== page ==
How Quickly does obsolete/Archaic Slang Exit the language?

I find language fascinating. I also read a lot of mark Twain, and I am familiar with 19th-century American slang terms…sadly, most of these expressions are no loger in common use. When was the last time you herad of “blatherskite”? or “plugugly”? I’ve noticed that as the WWII population passes on, a lot of the expressions of the 1940’s are dying off as well.
have any linguists studied how words eveolve and die off? certainly, one would expect technical terms to change-we have transistors and integrated circuits today-so “valve” or "tube’ are words that will disappea from the language.
I’m trying to revive some old words-but it seems hard to do! :confused:

This topic is the Cat’s Pajamas. I saw this thread and I said 23 Skidoo and had to post to it. I suppose I could even say it is the Bee’s Knees.

Maybe it lasts until the last person who knew the words dies?

I think it’s groovy in a far-out kind of way, myself. Not to mention boss, gear, fab, and bitchin’. :smiley:

I’ll add a condition to TV time’s guess–maybe it lasts until the last person who knew and used the words regularly dies. I don’t hear much, if any, 1940s or 50s slang from my father. He must have used those expressions in those days, but he seems to have outlived them.

Some slang does enter into the language. Bitchin’ is a good example, and I think bling will have a long life. It describes perfectly something that we had no name for.

Groovy on the other hand disappeared very quickly.

“Cool” died out temporarily and then came back as “kewl.”

It’s a crapshoot. Some terms die out in a few months, others in a few years, others never. It all depends if people find the world useful.

I have used both Plug Ugly and Pug Ugly and I have heard both used.
“Plug Ugly” appears to still be reasonably common. 26,000 hits on google. “Pug Ugly” has 13,100.

I do not have an answer to the main question, I will refrain from my wags.

Dude, I hope that is cool and groovy by you,

I wouldn’t hold my breath waiting for these words to disappear. There are a lot of valves and tubes that have nothing to do with electronics.

My 70-something mother still says “hep”, in all seriousness, in a way to validate that she can relate to us young folks. Doesn’t work.

Just based on my experience, it seems like a slang term can peak in popularity for a timespan anywhere from a few months (“so money”, “grody”, “deck”, etc) to a couple of years (“fresh”, “go postal”, “cool beans”) to several years (“awesome”, “da bomb”) to a few decades (“cool”, “dude”, and likely “chill” and “hot” into the future).

Well most descriptive linguists would probably tell you that words exit the language in pretty much the opposite way they enter it – people stop using them.

Though some would like to say that a word enters the language once a dictionary formally records it, it’s pretty obvious that that doesn’t really capture the whole story. If I make up a word right now (cablorting), it has now just entered my personal lexicon. If it can be used to convey meaning, either through context or explicit definition, to someone else, then its presence in the language begins to grow. The more people use it, the stronger its foothold becomes. At some point, we might consider it now part of the English language when some critical mass of people either use it or understand it. Having the word published or used in the mass media can help this process. Exactly what that magic number is, is not well defined, in part due to the regional nature of vernacular.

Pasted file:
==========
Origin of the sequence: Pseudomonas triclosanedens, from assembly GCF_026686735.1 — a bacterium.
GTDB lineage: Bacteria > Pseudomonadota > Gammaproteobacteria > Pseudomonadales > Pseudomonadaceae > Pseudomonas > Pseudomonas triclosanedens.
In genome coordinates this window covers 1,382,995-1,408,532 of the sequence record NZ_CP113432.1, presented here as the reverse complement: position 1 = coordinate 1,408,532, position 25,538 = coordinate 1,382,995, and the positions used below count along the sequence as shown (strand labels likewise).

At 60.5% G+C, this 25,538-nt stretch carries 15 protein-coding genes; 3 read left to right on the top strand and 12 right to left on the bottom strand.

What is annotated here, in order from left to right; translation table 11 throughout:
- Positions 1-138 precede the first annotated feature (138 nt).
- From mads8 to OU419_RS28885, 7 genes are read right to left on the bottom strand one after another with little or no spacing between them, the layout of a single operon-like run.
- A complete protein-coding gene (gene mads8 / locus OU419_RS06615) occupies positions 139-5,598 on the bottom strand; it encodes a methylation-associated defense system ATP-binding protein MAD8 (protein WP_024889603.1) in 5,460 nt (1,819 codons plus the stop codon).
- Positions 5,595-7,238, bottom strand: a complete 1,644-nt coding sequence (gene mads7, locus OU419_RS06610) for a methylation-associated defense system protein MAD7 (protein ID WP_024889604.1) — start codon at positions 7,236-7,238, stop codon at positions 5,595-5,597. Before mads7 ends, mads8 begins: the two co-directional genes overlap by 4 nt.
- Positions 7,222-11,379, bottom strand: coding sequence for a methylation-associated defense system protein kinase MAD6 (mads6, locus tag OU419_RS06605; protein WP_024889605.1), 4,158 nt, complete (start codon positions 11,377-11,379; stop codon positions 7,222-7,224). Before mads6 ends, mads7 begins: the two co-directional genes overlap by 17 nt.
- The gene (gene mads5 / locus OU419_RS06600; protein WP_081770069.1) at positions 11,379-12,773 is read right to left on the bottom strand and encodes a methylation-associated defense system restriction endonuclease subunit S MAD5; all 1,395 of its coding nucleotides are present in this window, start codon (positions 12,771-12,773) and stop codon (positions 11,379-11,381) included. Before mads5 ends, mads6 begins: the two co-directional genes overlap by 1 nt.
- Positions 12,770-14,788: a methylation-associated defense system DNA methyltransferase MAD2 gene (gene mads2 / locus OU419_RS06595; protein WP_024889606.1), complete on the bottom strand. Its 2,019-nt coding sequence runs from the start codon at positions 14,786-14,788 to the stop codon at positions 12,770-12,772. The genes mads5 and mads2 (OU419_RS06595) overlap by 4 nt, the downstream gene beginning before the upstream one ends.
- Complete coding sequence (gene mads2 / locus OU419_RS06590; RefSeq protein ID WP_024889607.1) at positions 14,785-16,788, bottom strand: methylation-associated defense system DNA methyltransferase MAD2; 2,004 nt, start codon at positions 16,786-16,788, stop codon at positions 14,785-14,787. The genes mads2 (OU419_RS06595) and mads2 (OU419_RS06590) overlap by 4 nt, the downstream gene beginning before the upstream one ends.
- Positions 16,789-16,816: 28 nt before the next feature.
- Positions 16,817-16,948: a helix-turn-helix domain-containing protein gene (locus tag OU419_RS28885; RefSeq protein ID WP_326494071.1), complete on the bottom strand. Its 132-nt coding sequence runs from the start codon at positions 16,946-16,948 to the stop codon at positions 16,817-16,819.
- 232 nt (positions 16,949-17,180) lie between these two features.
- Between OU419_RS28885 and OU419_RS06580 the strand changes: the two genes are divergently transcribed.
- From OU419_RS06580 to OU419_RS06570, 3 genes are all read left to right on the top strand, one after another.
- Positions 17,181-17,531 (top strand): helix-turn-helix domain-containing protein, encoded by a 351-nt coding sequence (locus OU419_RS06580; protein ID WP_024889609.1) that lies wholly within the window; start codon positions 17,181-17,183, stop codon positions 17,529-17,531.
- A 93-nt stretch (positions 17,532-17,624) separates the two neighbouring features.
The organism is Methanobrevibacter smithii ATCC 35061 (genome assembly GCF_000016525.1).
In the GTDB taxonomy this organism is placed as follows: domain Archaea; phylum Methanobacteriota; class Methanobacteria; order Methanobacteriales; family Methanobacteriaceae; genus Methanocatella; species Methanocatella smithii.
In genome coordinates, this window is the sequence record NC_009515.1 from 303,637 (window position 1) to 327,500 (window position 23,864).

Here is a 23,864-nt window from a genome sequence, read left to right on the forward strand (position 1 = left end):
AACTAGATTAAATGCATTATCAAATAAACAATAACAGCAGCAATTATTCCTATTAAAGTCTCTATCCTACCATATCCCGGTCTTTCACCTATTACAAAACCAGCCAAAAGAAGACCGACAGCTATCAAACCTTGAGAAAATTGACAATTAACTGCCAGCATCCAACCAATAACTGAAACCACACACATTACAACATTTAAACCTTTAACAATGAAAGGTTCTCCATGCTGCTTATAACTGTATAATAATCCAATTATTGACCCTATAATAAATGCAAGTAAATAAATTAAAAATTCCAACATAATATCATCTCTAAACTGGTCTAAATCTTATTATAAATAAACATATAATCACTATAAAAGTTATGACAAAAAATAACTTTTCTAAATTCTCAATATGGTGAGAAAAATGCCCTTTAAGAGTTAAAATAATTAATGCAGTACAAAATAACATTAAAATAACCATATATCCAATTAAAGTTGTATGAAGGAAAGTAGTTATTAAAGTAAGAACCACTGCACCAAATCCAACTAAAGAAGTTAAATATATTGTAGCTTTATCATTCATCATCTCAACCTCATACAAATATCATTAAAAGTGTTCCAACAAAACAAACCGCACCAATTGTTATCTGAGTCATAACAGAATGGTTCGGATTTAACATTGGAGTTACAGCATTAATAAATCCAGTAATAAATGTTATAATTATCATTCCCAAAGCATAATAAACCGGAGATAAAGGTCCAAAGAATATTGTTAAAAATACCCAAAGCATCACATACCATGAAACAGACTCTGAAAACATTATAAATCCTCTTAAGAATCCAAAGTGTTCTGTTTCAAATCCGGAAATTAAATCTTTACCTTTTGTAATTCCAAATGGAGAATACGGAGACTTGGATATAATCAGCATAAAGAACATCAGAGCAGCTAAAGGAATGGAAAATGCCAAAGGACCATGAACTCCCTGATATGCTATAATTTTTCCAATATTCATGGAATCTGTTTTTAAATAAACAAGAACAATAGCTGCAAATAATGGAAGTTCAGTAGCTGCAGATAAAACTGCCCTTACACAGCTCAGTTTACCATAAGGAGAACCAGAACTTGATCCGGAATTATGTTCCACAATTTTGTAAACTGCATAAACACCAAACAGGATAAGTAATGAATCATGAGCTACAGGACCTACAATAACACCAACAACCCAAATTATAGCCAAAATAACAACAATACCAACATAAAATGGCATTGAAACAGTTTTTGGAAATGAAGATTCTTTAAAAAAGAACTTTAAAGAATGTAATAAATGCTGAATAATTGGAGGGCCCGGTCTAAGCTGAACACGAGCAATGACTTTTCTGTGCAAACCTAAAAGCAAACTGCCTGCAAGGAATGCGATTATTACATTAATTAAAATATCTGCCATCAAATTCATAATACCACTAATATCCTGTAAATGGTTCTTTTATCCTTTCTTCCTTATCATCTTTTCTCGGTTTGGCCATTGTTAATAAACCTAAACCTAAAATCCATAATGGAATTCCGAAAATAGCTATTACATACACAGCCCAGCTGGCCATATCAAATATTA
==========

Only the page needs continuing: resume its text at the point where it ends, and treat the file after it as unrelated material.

For words leaving the language, you can basically reverse the process. The point at which it is no longer used enough to convey any meaning (23 skidoo?) one might consider it to be gone. The complicating factor on this end is that since, for the last several hundred years, language and knowledge has been archived, one could always go look up the meaning of a word and, one might argue, keep it alive.

Well, that’s one cablorting interpretation of it at least.

There are still a lot of tubes used in electronics, most notably those on the Internet.

‘Pig ugly’ here, and I’m sure I’ve used it in the past week.

It did? I missed that one…

Don’t assume that words won’t take on a meaning derived from their original use while the object they described falls into obselescence. (There’s a menu at the top of my screen called ‘bookmarks’. ‘Albums’ are used to group songs on iPods. A telephone still ‘rings’. And so on.)

“Bebop” disappeared in the 1960’s and came back in the 1990’s, much to my amazement.

]‘Pig ugly’ here, and I’m sure I’ve used it in the past week.
Different meanings. Pig Ugly is an adjective meaning very ugly, whereas Pug Ugly or Plug Ugly are nouns meaning a thug.

Actually check the Urban dictionary, Pug Ugly, which appears to be a play on the older Plug Ugly, is usually used to indicated that someone got beat by the “Ugly Stick”.

See Pugly too.


So far, four examples given by others in this thread of archaic slang are used by me all the time. I’m not that old.

When was the last time you talked about your experiences at a Happening?

There’s a lot of old/archaic slang in use in Australia and NZ- it’s not at all uncommon to hear of something that’s really good as being “The bee’s knees” or “The Dog’s Bollocks”. Similarly, “Pig Ugly”, “Claytons”, and “Swell” are also terms I’ve heard recently (although “Swell” tends to be used in a kind of post-modern sense, rather than as it was in the '50s).

Australian slang is pretty colourful in its own right, though…

Not sure if I’ve used that expression ever.

This whole idea is farm out man, it’s right arm…huh? it wrong again? Damn!

As long as Abe Simpson and Monty Burns are on TV, there’ll be Archaic slang in currency.